In this film based on the novel
by H. Rider Haggard, Robeson again plays a character who discovers his true identity as a displaced
African king. He returns to Africa and struggles to overcome the
mistrust of his people. Robeson was attracted by the storyline and the
real life scenes from Africa that would be incorporated in the
production. He was even tutored in the Efik language to prepare for his
role. Although the critics did not rave over King Solomon’s Mines, with
many complaining it was over-romanticized, the Black press noted
Robeson’s influence in correcting the film where it tended to veer into
the usual African stereotypes.
(Dark Sands), London / Egypt, 1937,
Robeson considered Jericho one
of his most positive accomplishments in projecting a screen image of a
Black man with courage, honor, self-sacrifice and intelligence who
achieves success and happiness. The
epic film begins as a World War I American troop ship is torpedoed, and
many soldiers are trapped below the deck. Robeson plays Jericho
Jackson, a medical student drafted into the war.
Jericho heroically saves the trapped men, in
defiance of his superior’s orders to abandon ship, but he accidentally
kills the officer in the melee. Despite his heroism, Jericho is
court-martialed for refusing an order. Embittered, he escapes, and an
officer named Captain Mack is held responsible for his escape and
ends up in North Africa, where he meets the Tuareg people. When he uses
his medical skills to heal the sick, the Tuareg welcome Jericho into
their tribe, and he marries and raises a family with them, eventually
becoming their leader. He leads his people to victory over rivals and
brings peace and unity to the region through which the Tuareg trek
annually to trade for salt. When an anthropology film crew’s coverage
of the salt trek is shown in London, Captain Mack spots Jericho
in the film and vows to track him down.
Finally, when the Captain sees what good works
Jericho has done for his people, he relents.
telling of Robeson’s demand for final cut that at this point in the
story, Jericho, homesick, was to agree to help clear the captain’s name
in the United States. After their plane crashes in the desert, Jericho
dies trying to save Captain Mack. Instead, Robeson simply had the movie
end with the captain flying off alone and crashing in the desert.
Fella, London, 1938,
British Lion Studios
Based on the novel Banjo
by Harlem Renaissance writer Claude McKay, Big Fella is set on the
docks and streets of Marseilles, France. Robeson stars in the leading
role, as a street-wise but honest dockworker who struggles with
deep issues of integrity and human values. Elizabeth Welch plays
opposite him as a café singer in love with him. Robeson’s wife, Eslanda
Robeson, appears as the café owner. The movie received high praise,
particularly for the music, featuring Robeson and Welch, and the depth
of character that Robeson achieved in his portrayal of Banjo.
Valley, Wales, 1939, Ealing Studios
on location in the heart of the coal mining region of Wales, Proud
Valley documents the hard realities of Welsh coal miners’ lives.
Robeson’s part is based on the real-life adventures of a Black miner from West Virginia who
drifts to Wales by way of England, searching for work. After two years
of refusing offers from major studios, Robeson saw an opportunity, when
he agreed to appear in this independent production, to strive to
“depict the Negro as he really is—not the caricature he is always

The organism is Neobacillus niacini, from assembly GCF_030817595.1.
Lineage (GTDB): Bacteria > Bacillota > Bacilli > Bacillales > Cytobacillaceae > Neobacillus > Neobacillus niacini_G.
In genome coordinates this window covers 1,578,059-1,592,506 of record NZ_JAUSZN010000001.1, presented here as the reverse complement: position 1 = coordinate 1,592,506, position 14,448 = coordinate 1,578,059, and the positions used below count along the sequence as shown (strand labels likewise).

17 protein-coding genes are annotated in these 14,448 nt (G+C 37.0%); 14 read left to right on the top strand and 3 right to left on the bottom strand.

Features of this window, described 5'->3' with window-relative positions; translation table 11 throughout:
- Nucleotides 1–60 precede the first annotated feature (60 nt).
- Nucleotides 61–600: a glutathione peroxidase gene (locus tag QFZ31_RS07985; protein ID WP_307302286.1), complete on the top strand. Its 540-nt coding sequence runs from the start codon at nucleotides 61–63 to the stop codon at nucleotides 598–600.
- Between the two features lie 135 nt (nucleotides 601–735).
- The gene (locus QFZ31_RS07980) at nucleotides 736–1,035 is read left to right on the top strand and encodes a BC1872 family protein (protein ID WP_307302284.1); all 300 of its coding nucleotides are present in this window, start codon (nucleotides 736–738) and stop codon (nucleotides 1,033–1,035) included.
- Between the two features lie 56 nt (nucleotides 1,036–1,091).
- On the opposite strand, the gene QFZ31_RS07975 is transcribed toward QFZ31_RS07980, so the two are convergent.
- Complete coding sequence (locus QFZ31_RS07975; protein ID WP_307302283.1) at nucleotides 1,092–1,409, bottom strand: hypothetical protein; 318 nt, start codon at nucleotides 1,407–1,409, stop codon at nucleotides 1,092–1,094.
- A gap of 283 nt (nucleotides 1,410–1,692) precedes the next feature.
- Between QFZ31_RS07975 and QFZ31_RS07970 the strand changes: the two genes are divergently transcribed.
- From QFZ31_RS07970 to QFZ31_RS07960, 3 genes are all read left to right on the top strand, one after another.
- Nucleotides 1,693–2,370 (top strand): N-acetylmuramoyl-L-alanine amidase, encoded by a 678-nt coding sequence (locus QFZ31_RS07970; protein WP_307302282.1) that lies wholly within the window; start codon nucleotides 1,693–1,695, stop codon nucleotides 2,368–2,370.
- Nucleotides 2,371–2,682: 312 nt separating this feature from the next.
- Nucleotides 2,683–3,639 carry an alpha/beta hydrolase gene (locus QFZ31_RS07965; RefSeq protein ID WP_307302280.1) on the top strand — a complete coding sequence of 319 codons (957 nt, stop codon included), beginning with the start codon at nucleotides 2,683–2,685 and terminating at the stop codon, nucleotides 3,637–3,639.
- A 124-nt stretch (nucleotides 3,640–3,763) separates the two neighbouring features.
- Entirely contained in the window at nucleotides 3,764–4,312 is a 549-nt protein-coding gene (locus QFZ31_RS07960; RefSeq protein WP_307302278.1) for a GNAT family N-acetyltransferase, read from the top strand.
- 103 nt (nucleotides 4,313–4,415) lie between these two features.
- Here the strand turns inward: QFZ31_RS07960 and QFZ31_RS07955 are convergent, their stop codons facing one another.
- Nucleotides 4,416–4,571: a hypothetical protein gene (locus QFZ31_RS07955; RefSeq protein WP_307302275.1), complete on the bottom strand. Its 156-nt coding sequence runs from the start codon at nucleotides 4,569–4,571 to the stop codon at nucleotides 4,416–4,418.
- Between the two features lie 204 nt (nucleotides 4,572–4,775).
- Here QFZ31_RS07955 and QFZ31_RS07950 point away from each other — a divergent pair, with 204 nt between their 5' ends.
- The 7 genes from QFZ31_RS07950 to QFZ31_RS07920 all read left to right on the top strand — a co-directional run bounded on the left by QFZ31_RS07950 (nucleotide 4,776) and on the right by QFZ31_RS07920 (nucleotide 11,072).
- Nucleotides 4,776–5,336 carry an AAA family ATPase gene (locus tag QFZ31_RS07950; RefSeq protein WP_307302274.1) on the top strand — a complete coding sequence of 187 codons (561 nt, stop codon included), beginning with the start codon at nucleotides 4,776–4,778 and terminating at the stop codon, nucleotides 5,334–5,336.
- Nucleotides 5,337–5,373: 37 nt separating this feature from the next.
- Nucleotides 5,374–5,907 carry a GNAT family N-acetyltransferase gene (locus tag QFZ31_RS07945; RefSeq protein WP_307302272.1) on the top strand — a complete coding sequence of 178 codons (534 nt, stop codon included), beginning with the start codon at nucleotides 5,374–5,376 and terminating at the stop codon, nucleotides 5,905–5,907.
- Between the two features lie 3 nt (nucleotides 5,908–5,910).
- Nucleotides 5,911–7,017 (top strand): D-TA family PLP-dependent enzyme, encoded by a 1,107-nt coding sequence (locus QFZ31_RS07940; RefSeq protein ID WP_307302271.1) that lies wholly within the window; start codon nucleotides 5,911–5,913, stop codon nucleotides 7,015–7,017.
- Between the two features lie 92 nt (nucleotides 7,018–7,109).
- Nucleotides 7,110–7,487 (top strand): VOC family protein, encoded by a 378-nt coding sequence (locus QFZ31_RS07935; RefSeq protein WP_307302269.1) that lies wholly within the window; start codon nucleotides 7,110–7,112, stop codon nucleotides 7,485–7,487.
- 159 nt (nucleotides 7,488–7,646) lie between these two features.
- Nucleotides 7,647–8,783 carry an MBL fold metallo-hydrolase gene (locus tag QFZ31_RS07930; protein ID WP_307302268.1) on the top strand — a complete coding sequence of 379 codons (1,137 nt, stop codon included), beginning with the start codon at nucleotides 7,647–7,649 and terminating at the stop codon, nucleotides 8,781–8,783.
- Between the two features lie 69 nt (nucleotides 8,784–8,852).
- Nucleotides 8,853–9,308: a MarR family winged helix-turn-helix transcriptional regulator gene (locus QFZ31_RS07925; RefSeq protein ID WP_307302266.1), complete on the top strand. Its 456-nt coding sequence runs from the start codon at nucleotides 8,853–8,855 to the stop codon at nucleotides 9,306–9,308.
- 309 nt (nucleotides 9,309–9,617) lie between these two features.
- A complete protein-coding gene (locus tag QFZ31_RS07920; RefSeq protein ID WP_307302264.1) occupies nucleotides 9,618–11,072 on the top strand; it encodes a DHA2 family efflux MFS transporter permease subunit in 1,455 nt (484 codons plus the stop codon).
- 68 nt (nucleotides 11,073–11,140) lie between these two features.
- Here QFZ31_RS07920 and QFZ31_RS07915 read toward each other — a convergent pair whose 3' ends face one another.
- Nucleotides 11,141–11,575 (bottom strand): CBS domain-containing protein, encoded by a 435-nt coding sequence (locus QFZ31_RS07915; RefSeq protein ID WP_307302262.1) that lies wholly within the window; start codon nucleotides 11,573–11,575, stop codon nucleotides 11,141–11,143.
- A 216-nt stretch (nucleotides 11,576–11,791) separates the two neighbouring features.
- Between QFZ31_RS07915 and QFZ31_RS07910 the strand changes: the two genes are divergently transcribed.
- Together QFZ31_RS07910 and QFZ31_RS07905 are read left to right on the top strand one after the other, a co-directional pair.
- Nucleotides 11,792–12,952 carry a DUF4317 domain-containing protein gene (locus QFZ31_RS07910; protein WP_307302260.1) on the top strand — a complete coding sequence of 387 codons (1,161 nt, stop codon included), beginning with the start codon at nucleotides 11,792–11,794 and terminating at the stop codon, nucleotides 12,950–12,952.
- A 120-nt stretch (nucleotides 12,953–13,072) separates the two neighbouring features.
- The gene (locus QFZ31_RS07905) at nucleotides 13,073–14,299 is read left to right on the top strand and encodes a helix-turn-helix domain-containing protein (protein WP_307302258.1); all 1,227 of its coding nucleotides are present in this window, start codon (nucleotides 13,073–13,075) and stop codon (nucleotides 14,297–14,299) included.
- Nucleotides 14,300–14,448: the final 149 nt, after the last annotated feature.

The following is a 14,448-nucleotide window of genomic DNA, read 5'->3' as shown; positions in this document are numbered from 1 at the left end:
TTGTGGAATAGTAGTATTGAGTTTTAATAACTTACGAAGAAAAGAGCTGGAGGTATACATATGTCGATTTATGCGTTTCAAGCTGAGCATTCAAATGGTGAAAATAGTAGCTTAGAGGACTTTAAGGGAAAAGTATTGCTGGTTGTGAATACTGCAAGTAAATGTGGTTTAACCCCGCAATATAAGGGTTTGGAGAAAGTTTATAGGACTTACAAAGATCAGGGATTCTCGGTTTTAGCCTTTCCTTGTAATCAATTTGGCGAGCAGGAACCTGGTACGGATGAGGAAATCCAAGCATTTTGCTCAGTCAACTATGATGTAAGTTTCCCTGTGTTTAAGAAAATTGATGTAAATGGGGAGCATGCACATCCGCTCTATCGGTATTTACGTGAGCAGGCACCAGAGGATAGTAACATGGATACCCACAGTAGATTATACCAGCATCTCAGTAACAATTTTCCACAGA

represented to be on the screen.”
Proud Valley, he may have best succeeded in that aim. His character,
David Goliath, initially wins the respect of the very musically
oriented Welsh people through his singing (as did Robeson in real
life). He shares the hardships of their lives, and becomes a working
class hero as he helps to better their working conditions and
ultimately, during a mining accident, sacrifices his life to save
In Proud Valley, Robeson
depicts a kind Black hero never seen in Hollywood, one who fuses his
political and artistic sensibilities in the image of a Black working
man who achieves kinship across boundaries of race and nationality.
Years later, Robeson would remark that, of all his films,
this was his favorite because it showed workers in a positive light.
Frontier Films, New
Robeson not appearing on screen but singing and narrating off-screen,
this combination of a documentary format and staged reenactments
depicts the struggle for human rights in the 1930s against those who
would deny them----the captains of industry and their hired goons and
strikebreakers, and the Ku Klux Klan. It is based on the findings of
the LaFollette-Thomas Senate Civil Liberties Committee’s 1938
investigation of the repression of labor organizing.
Robeson’s final attempt to work
within Hollywood after refusing lucrative film offers for three years,
Tales of Manhattan starred some of the biggest names in Hollywood. The
plot centers on an overcoat stuffed with
dollars, and the impact it has on the lives of people who come to
possess it. The overcoat is eventually
discovered by a southern sharecropper and his wife, played by Robeson
and Ethel Waters. Robeson’s character argues that the money should be
used to build economic independence for the community,
while a scheming preacher undermines his efforts.
Robeson was deeply disappointed
with the film. Although he attempted to change some of the film’s
content during production, in the end he found it “very offensive to my
people. It makes the Negro childlike and innocent and is in the old
plantation tradition.” Some
reviewers noted that the film exposed Blacks’ living conditions under
the sharecropping system, but Robeson was so dissatisfied that he
attempted to buy up all the prints and take the film out of
distribution. Following its release, he held a press conference,
announcing that he would no longer act in Hollywood films because of
roles available to Black actors.
"Paul Robeson: Here I
Stand," a new 2-hour documentary, premiered on PBS on
February 24, 1999.
Robeson: Tribute to an Artist,”
29-minute documentary, narrated by Sidney Poitier, made in 1979, won
Academy Award OSCAR for Best Documentary (Short Subjects).
“The Tallest Tree in Our Forest,” 1977
documentary on Robeson’s life, b&w and color, 86 min., written,
produced and narrated by Gil Nobel.